Dr. Hickey also gave him a light chain, (much like a clock chain), to wear as a form of penance. He became a Third Order Franciscan in 1890 and was a member of several other associations and sodalities. Talbot was a generous man. Although poor himself, he gave unstintingly to neighbours and fellow workers, to charitable institutions and the church. He ate very little. After his mother's death in 1915 he lived in a small flat with very little furniture. He slept on a plank bed with a piece of timber for a pillow. He rose at 5 a.m. every day so as to attend Mass before work. At work, whenever he had spare time, he found a quiet place to pray. He spent most of every evening on his knees. On Sundays he attended several Masses. He walked quickly, with his head down, so that he appeared to be hurrying from one Mass to another.
Talbot was on his way to Mass on Trinity Sunday, 7 June 1925, when he collapsed and died of heart failure on Granby Lane in Dublin. Nobody at the scene was able to identify him. His body was taken to Jervis Street Hospital, where he was undressed, revealing the extent of his austerities. A chain had been wound around his waist, with more chains around an arm and a leg, and cords around the other arm and leg. The chains found on his body at death were not some extreme penitential regime but a symbol of his devotion to Mary, Mother of God that he wished to give himself to her totally as a slave. Talbot's story quickly filtered through the community and there were many spectators when his funeral took place at Glasnevin Cemetery on 11 June 1925. In 1972 his remains were removed to a tomb in Our Lady of Lourdes Church in Sean McDermott Street, Dublin, in the area where Matt spent his life.
On 6 November 1931, Archbishop Byrne of Dublin opened a sworn inquiry into the alleged claims of holiness of the former dock worker. The Apostolic Process, the official sworn inquiry at the Vatican, began in 1947. On 3 October 1975 Pope Paul VI declared him to be Venerable Matt Talbot, which is a step on the road to his canonisation, a process which needs evidence of a physical miracle in order to be successful. There is a particular devotion to Matt Talbot among some North American Roman Catholics among those involved in a ministry to achieve or maintain sobriety.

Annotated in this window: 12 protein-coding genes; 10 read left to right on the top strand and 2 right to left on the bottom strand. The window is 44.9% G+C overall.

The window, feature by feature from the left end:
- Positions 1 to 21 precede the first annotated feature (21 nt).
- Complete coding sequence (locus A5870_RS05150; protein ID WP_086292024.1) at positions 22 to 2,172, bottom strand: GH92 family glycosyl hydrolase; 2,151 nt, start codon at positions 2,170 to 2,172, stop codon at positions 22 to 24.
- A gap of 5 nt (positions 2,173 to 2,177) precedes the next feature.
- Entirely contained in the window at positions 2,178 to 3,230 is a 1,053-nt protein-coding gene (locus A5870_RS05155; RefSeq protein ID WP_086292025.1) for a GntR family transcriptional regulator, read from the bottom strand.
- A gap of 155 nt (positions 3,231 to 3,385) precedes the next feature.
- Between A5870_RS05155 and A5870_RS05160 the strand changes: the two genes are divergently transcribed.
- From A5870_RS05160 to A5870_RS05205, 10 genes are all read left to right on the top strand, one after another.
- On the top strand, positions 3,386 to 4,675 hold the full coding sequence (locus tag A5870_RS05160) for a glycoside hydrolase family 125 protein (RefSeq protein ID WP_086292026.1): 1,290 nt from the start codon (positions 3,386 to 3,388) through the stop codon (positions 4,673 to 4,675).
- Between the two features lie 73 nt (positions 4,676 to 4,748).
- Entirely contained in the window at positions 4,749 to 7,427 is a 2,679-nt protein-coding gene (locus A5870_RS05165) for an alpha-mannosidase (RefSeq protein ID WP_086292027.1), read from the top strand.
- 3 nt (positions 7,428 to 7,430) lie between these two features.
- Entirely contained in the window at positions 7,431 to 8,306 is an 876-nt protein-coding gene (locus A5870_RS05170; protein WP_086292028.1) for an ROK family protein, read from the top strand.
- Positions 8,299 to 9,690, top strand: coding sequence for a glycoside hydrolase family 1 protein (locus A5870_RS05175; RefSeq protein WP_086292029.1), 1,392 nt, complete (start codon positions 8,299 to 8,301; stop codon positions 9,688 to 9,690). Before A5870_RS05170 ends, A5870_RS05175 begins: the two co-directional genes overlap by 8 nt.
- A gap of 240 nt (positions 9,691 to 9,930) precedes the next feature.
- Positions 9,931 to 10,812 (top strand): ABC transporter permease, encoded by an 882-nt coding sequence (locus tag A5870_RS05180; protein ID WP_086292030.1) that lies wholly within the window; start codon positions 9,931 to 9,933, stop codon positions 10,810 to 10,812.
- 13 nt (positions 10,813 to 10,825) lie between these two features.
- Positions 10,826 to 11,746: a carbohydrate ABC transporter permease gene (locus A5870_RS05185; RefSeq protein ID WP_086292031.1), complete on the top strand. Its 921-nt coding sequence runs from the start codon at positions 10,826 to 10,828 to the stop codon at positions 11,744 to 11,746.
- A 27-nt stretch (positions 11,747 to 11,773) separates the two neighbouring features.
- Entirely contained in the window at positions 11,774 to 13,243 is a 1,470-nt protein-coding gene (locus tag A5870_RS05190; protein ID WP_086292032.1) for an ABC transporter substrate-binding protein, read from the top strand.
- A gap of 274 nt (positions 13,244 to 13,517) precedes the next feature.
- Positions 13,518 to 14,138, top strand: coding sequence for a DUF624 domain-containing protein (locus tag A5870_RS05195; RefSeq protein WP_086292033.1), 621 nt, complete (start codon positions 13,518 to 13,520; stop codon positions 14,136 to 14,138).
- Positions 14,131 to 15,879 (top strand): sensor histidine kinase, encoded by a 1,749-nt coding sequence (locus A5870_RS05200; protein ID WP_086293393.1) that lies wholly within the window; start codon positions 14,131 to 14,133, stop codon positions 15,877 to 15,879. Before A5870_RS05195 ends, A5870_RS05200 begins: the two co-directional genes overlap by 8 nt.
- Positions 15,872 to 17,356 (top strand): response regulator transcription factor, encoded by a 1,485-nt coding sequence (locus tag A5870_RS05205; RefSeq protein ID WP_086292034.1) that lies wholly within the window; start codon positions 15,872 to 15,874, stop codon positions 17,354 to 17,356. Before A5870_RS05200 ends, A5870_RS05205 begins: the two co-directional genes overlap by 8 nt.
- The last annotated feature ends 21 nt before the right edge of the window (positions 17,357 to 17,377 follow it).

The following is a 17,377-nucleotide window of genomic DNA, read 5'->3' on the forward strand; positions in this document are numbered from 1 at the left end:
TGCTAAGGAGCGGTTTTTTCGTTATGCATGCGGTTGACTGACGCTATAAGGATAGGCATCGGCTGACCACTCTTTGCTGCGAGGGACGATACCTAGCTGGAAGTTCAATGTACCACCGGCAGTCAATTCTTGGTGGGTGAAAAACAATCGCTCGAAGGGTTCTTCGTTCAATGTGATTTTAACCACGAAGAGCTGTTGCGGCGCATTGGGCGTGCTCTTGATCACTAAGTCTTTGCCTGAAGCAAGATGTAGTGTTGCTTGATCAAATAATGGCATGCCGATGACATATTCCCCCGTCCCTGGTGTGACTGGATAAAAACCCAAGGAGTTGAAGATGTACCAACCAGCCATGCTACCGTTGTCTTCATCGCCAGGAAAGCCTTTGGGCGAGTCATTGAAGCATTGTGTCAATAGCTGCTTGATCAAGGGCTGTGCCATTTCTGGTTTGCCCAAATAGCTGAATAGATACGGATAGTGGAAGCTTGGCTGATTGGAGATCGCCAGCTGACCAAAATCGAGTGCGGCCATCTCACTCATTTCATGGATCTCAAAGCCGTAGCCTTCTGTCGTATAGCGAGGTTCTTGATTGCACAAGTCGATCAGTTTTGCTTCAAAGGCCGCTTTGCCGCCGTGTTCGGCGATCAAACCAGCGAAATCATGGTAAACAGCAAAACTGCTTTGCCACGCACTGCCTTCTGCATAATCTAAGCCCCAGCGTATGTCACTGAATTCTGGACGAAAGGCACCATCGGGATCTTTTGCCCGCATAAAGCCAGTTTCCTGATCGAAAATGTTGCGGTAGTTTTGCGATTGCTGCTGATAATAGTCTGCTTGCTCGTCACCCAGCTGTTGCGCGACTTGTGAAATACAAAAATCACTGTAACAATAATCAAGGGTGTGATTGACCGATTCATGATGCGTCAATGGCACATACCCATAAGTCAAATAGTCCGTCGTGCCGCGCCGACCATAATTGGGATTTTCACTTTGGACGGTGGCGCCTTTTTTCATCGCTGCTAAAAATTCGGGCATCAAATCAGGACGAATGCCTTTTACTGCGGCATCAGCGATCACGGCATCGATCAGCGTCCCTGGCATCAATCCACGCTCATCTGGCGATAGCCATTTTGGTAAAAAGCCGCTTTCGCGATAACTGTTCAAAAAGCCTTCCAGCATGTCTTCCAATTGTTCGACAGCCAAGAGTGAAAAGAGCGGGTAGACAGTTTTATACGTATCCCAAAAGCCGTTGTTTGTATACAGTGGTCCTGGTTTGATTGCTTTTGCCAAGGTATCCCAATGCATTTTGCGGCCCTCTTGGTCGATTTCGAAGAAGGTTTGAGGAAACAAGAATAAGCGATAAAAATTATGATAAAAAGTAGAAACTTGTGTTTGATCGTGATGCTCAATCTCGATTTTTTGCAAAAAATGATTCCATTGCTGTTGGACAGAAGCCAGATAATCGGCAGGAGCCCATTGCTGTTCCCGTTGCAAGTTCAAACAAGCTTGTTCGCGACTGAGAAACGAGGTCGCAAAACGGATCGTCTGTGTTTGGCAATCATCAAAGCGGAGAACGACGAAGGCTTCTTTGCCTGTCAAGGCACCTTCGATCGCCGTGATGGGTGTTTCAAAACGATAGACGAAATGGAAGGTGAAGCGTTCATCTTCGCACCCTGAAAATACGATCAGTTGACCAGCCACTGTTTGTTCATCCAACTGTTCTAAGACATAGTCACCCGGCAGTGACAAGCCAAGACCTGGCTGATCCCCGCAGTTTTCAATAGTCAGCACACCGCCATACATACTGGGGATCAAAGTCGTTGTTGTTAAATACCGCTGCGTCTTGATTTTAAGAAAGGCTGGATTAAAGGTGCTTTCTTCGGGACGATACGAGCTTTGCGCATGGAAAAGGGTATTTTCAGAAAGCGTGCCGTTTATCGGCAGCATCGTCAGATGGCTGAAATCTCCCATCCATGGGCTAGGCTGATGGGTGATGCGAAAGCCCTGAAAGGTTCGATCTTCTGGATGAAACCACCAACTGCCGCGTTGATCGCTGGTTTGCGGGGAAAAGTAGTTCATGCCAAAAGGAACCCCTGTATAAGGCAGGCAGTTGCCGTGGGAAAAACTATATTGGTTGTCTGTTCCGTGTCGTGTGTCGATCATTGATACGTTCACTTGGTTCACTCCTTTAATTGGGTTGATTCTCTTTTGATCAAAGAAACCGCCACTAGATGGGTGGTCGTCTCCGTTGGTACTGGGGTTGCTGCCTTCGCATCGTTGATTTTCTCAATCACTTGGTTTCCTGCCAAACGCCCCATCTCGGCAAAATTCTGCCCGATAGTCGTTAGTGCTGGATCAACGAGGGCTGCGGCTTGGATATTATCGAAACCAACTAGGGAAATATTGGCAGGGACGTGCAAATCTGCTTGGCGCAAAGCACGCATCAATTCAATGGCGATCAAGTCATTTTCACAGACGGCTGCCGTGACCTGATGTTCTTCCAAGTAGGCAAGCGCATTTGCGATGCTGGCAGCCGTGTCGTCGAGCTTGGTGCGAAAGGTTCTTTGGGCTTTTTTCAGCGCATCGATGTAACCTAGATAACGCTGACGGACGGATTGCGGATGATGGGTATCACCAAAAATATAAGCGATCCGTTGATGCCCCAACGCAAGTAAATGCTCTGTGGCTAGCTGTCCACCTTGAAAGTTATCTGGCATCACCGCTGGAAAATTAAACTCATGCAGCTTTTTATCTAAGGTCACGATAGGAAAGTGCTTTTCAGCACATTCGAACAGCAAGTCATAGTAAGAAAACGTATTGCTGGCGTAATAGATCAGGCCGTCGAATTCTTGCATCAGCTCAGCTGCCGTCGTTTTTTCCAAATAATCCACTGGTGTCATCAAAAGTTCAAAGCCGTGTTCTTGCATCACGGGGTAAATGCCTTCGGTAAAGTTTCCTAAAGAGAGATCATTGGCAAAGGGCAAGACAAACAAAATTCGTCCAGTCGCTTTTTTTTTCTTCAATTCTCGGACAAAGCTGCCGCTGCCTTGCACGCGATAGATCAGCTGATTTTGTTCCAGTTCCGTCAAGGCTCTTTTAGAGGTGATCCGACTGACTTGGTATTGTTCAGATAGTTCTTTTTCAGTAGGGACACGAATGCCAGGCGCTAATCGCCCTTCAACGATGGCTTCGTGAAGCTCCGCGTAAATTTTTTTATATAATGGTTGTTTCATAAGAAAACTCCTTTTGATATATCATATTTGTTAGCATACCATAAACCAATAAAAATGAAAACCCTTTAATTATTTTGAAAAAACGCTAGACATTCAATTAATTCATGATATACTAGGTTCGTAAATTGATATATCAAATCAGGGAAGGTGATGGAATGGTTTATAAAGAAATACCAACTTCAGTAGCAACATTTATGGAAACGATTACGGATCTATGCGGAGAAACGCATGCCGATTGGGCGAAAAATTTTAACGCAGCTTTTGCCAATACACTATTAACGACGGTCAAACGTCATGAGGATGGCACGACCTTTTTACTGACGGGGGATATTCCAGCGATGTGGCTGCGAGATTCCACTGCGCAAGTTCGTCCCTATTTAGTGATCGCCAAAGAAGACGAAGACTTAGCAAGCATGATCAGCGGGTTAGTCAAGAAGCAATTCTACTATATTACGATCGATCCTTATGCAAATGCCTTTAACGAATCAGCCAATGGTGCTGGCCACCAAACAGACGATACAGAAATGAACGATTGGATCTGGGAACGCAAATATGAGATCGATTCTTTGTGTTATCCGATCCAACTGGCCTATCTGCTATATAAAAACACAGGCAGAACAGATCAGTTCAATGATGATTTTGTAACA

A possible miracle in Kansas, where a healthy child was delivered despite tests showing abnormalities—Down syndrome or cystic fibrosis—after his aunt organized a prayer chain asking the intercession of Matt Talbot, is currently under investigation. If shown to be "medically inexplicable", the case may bring Talbot a step closer to sainthood.
“Never be too hard on the man who can’t give up drink. It’s as hard to give up the drink as it is to raise the dead to life again. But both are possible and even easy for Our Lord. We have only to depend on him.” – Matt Talbot
As word of Matt Talbot spread he rapidly became an icon for Ireland's temperance movement, the Pioneer Total Abstinence Association. His story soon became known to the large Irish emigrant communities. Many addiction clinics, youth hostels and statues have been named after him throughout the world from Nebraska to Warsaw to Sydney. One of Dublin's main bridges is also named after him. A statue of Talbot was erected at Sir John Rogerson's Quay in 1988. Pope John Paul II, as a young man, wrote a paper on him.
Graham Linehan has stated that the character of Matty Hislop in his comedy series Father Ted was based on Talbot.
Talbot's remains were removed from Glasnevin Cemetery to Our Lady of Lourdes Church on Seán McDermott Street, Dublin, in 1972. The tomb has a glass panel through which the coffin may be seen.
There is a small plaque in Granby Lane at the site of Matt Talbot's death.